Israeli PM Lapid’s office says the two leaders discussed an array of issues, including energy and intelligence sharing.
The leaders of Israel and Turkey have held face-to-face talks for the first time since 2008, as ties between the two countries continue to warm.
Israeli Prime Minister Yair Lapid and Turkish President Recep Tayyip Erdogan held a meeting on Tuesday on the sidelines of the United Nations General Assembly, according to a statement from Lapid’s office.
Israel-Turkey relations, long frosty amid feuding over the Palestinian cause, have warmed in recent months, with energy emerging as a potential key area of cooperation.
The two countries officially restored full diplomatic relations in August, including an exchange of ambassadors.
As well as discussing energy, Lapid thanked Erdogan for the countries’ intelligence sharing and noted Israel’s demand for the return of four of its citizens – two of them soldiers – missing in the blockaded Gaza Strip since a 2014 war, Lapid’s office said on Tuesday.
NATO-member Turkey has been hosting members of Hamas, a Palestinian movement that administers the Gaza Strip. That relationship has often been a sticking point in bids to rebuild ties between Israel and Turkey.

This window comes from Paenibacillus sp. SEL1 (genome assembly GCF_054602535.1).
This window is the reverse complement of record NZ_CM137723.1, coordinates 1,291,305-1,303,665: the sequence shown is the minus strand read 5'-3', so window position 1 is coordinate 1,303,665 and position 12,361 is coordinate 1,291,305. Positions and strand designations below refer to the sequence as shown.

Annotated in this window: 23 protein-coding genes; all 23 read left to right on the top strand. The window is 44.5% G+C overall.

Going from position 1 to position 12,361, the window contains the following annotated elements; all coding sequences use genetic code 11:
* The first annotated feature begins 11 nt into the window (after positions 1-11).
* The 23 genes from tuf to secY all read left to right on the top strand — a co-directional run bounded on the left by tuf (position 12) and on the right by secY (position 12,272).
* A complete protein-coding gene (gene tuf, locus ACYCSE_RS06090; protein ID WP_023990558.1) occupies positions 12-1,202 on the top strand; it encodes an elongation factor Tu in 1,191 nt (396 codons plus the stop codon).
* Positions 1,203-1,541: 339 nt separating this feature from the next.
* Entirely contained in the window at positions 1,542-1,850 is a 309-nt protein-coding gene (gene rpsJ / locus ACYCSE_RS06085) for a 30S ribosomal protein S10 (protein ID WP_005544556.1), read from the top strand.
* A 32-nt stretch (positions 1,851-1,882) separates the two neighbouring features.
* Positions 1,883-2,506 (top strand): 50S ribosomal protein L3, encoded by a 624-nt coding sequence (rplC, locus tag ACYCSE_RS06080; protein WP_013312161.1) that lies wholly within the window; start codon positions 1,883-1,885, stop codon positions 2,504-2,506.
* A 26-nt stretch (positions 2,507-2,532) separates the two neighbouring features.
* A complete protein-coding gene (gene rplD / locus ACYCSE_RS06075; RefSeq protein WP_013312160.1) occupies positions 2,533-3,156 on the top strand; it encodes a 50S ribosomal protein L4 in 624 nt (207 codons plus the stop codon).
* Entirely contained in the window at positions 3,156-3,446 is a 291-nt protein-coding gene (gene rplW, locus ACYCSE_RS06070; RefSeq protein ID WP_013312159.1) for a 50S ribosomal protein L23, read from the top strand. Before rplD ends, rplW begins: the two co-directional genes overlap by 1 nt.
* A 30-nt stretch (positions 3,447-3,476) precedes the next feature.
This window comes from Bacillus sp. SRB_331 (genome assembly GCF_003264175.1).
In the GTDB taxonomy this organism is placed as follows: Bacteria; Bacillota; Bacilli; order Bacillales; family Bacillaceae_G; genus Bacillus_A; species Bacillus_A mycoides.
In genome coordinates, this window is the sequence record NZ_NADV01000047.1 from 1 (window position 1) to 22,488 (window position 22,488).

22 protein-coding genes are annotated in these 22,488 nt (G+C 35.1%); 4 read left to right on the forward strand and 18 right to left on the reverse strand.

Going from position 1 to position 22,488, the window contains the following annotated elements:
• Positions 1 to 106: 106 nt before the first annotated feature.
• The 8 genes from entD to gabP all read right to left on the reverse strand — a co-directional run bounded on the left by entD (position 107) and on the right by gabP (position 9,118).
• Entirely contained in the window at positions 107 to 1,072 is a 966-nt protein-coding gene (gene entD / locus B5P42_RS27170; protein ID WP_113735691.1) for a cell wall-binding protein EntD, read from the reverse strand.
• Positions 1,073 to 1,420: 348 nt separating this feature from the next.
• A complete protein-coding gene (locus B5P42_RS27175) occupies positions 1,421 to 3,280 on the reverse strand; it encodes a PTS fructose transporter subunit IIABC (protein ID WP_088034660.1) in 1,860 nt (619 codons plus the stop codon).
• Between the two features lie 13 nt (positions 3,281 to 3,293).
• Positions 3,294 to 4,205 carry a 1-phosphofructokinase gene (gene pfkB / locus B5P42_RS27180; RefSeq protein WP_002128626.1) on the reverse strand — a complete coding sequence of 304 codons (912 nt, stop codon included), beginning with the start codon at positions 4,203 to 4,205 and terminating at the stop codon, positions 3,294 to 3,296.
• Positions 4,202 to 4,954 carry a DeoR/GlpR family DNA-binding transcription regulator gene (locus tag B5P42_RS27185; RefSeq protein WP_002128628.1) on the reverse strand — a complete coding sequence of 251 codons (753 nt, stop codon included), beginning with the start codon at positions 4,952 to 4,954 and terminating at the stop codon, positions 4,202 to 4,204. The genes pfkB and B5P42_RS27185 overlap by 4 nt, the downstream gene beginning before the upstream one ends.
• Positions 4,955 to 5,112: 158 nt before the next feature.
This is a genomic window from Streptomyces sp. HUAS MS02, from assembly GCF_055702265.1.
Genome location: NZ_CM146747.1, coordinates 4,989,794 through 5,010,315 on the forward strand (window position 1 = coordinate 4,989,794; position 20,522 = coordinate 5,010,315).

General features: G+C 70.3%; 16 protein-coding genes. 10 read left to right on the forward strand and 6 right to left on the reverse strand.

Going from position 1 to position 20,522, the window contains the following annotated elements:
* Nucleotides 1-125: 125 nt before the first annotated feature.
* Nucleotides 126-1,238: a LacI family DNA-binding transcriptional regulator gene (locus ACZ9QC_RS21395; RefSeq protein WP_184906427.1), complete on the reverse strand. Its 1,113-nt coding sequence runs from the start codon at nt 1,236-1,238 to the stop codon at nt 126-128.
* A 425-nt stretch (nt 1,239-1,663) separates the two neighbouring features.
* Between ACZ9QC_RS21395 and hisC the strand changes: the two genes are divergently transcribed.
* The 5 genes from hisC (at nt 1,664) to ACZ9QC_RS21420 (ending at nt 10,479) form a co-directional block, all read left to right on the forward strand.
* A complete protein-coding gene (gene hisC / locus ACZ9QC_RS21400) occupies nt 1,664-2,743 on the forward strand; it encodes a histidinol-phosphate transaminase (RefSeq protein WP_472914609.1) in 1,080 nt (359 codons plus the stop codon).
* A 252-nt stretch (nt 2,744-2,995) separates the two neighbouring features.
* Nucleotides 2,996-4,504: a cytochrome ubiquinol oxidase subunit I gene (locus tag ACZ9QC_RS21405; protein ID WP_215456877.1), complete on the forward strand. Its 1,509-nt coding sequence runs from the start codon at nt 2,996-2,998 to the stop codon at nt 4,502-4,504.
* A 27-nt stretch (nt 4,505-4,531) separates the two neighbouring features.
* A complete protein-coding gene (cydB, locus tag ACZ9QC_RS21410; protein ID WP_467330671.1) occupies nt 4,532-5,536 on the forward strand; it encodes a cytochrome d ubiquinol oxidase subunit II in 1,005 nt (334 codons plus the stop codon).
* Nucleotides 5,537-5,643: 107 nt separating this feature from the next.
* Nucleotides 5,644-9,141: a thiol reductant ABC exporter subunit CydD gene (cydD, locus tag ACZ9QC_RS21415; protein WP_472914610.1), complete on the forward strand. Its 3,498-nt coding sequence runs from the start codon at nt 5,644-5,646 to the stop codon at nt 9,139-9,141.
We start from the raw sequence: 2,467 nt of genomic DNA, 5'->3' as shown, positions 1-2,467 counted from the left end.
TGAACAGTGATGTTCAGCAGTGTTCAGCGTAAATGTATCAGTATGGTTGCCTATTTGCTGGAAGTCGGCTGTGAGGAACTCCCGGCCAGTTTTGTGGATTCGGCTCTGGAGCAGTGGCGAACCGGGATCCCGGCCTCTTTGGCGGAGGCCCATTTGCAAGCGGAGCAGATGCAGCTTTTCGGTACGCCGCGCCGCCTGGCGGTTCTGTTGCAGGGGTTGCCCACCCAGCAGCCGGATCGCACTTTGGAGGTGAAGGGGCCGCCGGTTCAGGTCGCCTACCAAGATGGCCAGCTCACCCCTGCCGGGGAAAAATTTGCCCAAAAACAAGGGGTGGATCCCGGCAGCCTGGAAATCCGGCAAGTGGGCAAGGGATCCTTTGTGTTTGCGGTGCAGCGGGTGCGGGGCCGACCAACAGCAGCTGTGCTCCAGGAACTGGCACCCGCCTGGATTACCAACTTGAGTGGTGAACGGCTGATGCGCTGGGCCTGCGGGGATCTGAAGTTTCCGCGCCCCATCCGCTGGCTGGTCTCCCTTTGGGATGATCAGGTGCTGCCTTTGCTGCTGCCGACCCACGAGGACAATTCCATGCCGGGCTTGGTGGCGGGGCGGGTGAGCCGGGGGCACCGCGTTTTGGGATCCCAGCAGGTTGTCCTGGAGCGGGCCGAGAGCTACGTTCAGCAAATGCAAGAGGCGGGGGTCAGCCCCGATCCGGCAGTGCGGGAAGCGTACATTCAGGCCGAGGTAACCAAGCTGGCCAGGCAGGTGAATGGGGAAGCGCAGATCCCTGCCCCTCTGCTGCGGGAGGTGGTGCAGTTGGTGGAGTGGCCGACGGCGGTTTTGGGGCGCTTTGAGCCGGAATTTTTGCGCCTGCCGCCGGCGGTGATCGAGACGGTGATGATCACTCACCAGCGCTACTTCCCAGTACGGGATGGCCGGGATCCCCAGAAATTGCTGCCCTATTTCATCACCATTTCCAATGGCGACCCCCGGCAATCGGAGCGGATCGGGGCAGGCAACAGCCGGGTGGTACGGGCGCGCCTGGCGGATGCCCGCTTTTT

Relations between the two sides have been problematic since the 2008-2009 Gaza War and the death of nine Turkish civilians in a 2010 Israeli raid on the Turkish Mavi Marmara relief ship while trying to break the blockade on Gaza.
Following the Gaza War, Erdogan publicly condemned former Israeli prime minister Shimon Peres and his country’s policies on Palestine while on stage at the World Economic Forum at Davos in March 2009.
An attempt at reconciliation in 2016 led to the return of ambassadors, but it collapsed after the Israeli response to the 2018-2019 border protests in Gaza, during which Israeli forces killed more than 260 Palestinians. Turkey recalled its diplomats and told Israel’s envoy to leave the country in 2018.
The recent rapprochement led to a visit by Israeli President Isaac Herzog to Turkey in March.
Turkish foreign minister Mevlut Cavusoglu was in Jerusalem in late May as his then-counterpart Yair Lapid announced a “new chapter” in relations.